Change the world one pair of pants at a time, buying them from a democratic welfare state like the UK.
It's possible to buy all the parts, including raw microfibre, made in the UK, but there isn't a cheap range of welfare state pants in the shops. This site might help. If you want to help cotton farmers in Labed villiage in India, you can pay for a minimum order to be imported to a UK yarn factory and that's a better way to help people in India and in the UK, as well as trying to get India to introduce a welfare state. Whatever way, this site might help.
Shopping, jobs, poverty bonds & ethical fashion are links to separate pages. The shopping page lists some sites where you can buy pants made in a democratic welfare state; the jobs page lists some ideas for reducing UK poverty apart from the welfare state, and the bonds page shows accounts of previous companies that sold poverty bonds and got a tone of favours and subsidies from ministries and journalists and development experts who are so ignorant that they don't know how to reduce poverty
This page is just a quick guide to the term "ethical fashion", which crowded-out the more precise terms that are roughly acknowledged on the acknowledgements page.
"Ethical" is not a clear adjective; it is a type of adjective. To call something "ethical" without saying which ethic is to beg the question: people search for the term "Ethical fashion definition" but it is a made-up vague term; it is the wrong place to start. If you pretend that a mass movement of consumers sprung-up with that question, and that you are the person to answer it, then you have a chance to answer it to journalists and MPs or pay lobbyists to find you space in the House of Lords or advisors to the Mayor of London's London Fashion Week - the two seem to overlap.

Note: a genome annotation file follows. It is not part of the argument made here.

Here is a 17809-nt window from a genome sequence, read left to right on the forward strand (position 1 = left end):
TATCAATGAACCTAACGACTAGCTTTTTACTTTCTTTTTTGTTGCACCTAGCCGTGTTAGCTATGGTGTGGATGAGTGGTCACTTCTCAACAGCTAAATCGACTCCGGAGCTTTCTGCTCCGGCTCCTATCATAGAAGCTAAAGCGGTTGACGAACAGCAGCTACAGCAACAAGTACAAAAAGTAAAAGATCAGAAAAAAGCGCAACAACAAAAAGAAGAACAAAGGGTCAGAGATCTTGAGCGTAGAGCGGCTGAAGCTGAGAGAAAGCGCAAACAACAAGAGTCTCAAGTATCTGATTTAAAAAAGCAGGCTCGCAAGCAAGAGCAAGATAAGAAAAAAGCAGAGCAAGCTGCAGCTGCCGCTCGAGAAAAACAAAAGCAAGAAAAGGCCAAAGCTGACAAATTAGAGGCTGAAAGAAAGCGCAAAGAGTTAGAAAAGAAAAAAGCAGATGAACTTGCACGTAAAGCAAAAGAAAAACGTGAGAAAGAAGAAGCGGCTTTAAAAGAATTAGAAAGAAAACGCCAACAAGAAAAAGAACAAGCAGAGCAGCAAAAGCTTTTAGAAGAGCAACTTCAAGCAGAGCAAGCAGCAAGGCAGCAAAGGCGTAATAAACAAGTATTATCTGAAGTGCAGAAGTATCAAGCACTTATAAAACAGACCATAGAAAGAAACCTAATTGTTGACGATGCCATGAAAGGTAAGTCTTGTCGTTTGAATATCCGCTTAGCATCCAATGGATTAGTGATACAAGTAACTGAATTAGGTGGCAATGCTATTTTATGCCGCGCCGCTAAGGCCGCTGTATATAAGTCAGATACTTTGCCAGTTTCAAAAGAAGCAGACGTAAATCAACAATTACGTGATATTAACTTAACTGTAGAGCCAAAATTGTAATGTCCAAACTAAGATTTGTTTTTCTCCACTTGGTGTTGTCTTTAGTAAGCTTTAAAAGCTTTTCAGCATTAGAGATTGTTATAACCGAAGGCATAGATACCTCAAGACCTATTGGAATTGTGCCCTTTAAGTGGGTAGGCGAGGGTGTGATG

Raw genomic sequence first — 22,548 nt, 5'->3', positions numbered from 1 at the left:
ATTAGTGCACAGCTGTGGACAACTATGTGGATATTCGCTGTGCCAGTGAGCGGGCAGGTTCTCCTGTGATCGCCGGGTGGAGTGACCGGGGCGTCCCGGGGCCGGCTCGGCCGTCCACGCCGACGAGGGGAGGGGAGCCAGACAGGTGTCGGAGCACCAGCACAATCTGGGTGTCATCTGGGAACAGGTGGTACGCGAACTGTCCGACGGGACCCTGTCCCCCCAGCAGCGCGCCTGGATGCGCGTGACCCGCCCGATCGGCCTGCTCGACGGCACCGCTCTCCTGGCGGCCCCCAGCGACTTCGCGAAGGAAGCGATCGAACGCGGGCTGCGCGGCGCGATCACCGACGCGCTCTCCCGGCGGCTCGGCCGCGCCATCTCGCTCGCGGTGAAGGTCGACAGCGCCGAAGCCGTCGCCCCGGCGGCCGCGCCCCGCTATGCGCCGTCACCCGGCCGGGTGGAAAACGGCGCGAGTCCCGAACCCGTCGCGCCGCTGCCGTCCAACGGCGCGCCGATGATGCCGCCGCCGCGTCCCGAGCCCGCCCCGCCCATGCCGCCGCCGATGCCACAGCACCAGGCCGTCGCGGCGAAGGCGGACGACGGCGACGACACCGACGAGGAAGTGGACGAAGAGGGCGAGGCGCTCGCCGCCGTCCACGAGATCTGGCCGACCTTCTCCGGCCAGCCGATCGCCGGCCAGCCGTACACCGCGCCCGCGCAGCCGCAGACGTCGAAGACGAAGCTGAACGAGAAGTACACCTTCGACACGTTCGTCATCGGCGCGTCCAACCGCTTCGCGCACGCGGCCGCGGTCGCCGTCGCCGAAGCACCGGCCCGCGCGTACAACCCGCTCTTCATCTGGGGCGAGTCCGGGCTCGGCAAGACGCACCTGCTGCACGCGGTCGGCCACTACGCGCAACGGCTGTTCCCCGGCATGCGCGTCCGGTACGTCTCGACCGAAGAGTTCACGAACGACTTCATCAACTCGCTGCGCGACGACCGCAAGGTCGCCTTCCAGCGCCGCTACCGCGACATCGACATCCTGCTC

Google Trends' graph takes a few seconds to load on this page. It suggests that the term was invented about 2005 - about the time of public exhibitions of goods called
- "Ethical Fashion", and the peaks co-inside with events like London Fashion Week.
It's such a vague term that it begs the related question and answer that you often see in blogs and interviews:
- "Ethical Fashion Definition", or
- "What is Ethical Fashion?", with the answer:
- "Anything our team of consultants want to tell you and nothing that offends our funders like national insurance or the NHS that are funded out of the price of UK-made pants. In fact we have a kind of un-stated grudge against them or an ignorance where we're pretending to be experts".
Their idea was to rule-out products made in a democratic welfare state with free health care, and pretend that these products don't exist or are suspect - in a list of ways they put on their web site.
If you do your own searches on Google Trends you find that the pattern is clear among shopping search terms, and that the world's searches are mainly in London or perhaps England. There were small early peaks for an Ethical Fashion Show in Paris and an Ethical Fashion Show in Berlin. The trend for "Ethical Fashion" follows a much longer-term trend for "Fair Trade Fashion", an older and clearer term that is used in more countries, along with searches for "vegan", "organic", or "made in..." which still attract more searches than "ethical fashion".